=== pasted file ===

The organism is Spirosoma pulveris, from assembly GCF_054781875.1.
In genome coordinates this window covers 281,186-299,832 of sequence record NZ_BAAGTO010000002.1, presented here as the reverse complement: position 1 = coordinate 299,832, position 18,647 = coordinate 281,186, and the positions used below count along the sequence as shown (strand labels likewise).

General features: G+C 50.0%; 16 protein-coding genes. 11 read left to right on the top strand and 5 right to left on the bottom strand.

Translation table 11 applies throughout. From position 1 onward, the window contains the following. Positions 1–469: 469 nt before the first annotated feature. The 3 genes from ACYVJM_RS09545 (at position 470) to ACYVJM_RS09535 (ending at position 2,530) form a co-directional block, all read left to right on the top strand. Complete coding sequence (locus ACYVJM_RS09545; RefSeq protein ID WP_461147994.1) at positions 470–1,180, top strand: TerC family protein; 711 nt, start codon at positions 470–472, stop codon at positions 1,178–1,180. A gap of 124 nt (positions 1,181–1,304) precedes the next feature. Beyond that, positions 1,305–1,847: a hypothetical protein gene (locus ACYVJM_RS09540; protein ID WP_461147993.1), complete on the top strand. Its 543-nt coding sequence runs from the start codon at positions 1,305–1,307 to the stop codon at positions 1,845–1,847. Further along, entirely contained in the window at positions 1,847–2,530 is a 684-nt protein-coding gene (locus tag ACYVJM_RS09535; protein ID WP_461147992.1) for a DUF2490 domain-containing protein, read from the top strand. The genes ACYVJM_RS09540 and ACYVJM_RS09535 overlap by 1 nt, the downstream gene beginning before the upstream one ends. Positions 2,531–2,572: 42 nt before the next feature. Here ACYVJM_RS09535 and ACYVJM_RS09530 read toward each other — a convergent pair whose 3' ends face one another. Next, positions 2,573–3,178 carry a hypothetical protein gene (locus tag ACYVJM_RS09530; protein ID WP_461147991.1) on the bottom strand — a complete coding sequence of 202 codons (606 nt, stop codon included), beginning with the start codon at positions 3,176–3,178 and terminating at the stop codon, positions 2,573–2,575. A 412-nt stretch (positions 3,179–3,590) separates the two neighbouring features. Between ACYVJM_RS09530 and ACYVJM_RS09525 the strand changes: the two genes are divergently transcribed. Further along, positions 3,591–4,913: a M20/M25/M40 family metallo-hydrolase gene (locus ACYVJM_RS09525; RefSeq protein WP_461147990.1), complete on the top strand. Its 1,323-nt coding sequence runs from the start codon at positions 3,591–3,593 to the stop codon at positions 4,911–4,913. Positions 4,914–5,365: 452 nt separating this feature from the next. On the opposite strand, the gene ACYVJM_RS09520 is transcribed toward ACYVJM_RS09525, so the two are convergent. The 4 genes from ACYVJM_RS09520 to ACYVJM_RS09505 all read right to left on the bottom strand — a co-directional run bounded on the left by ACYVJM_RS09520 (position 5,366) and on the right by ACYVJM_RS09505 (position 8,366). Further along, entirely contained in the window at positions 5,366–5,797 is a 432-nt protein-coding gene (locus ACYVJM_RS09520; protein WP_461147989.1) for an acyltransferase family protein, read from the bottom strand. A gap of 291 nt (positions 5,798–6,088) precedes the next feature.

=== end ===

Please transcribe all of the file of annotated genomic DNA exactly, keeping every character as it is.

The organism is Spirosoma pulveris, from assembly GCF_054781875.1.
In genome coordinates this window covers 281,186-299,832 of sequence record NZ_BAAGTO010000002.1, presented here as the reverse complement: position 1 = coordinate 299,832, position 18,647 = coordinate 281,186, and the positions used below count along the sequence as shown (strand labels likewise).

General features: G+C 50.0%; 16 protein-coding genes. 11 read left to right on the top strand and 5 right to left on the bottom strand.

Translation table 11 applies throughout. From position 1 onward, the window contains the following. Positions 1–469: 469 nt before the first annotated feature. The 3 genes from ACYVJM_RS09545 (at position 470) to ACYVJM_RS09535 (ending at position 2,530) form a co-directional block, all read left to right on the top strand. Complete coding sequence (locus ACYVJM_RS09545; RefSeq protein ID WP_461147994.1) at positions 470–1,180, top strand: TerC family protein; 711 nt, start codon at positions 470–472, stop codon at positions 1,178–1,180. A gap of 124 nt (positions 1,181–1,304) precedes the next feature. Beyond that, positions 1,305–1,847: a hypothetical protein gene (locus ACYVJM_RS09540; protein ID WP_461147993.1), complete on the top strand. Its 543-nt coding sequence runs from the start codon at positions 1,305–1,307 to the stop codon at positions 1,845–1,847. Further along, entirely contained in the window at positions 1,847–2,530 is a 684-nt protein-coding gene (locus tag ACYVJM_RS09535; protein ID WP_461147992.1) for a DUF2490 domain-containing protein, read from the top strand. The genes ACYVJM_RS09540 and ACYVJM_RS09535 overlap by 1 nt, the downstream gene beginning before the upstream one ends. Positions 2,531–2,572: 42 nt before the next feature. Here ACYVJM_RS09535 and ACYVJM_RS09530 read toward each other — a convergent pair whose 3' ends face one another. Next, positions 2,573–3,178 carry a hypothetical protein gene (locus tag ACYVJM_RS09530; protein ID WP_461147991.1) on the bottom strand — a complete coding sequence of 202 codons (606 nt, stop codon included), beginning with the start codon at positions 3,176–3,178 and terminating at the stop codon, positions 2,573–2,575. A 412-nt stretch (positions 3,179–3,590) separates the two neighbouring features. Between ACYVJM_RS09530 and ACYVJM_RS09525 the strand changes: the two genes are divergently transcribed. Further along, positions 3,591–4,913: a M20/M25/M40 family metallo-hydrolase gene (locus ACYVJM_RS09525; RefSeq protein WP_461147990.1), complete on the top strand. Its 1,323-nt coding sequence runs from the start codon at positions 3,591–3,593 to the stop codon at positions 4,911–4,913. Positions 4,914–5,365: 452 nt separating this feature from the next. On the opposite strand, the gene ACYVJM_RS09520 is transcribed toward ACYVJM_RS09525, so the two are convergent. The 4 genes from ACYVJM_RS09520 to ACYVJM_RS09505 all read right to left on the bottom strand — a co-directional run bounded on the left by ACYVJM_RS09520 (position 5,366) and on the right by ACYVJM_RS09505 (position 8,366). Further along, entirely contained in the window at positions 5,366–5,797 is a 432-nt protein-coding gene (locus ACYVJM_RS09520; protein WP_461147989.1) for an acyltransferase family protein, read from the bottom strand. A gap of 291 nt (positions 5,798–6,088) precedes the next feature.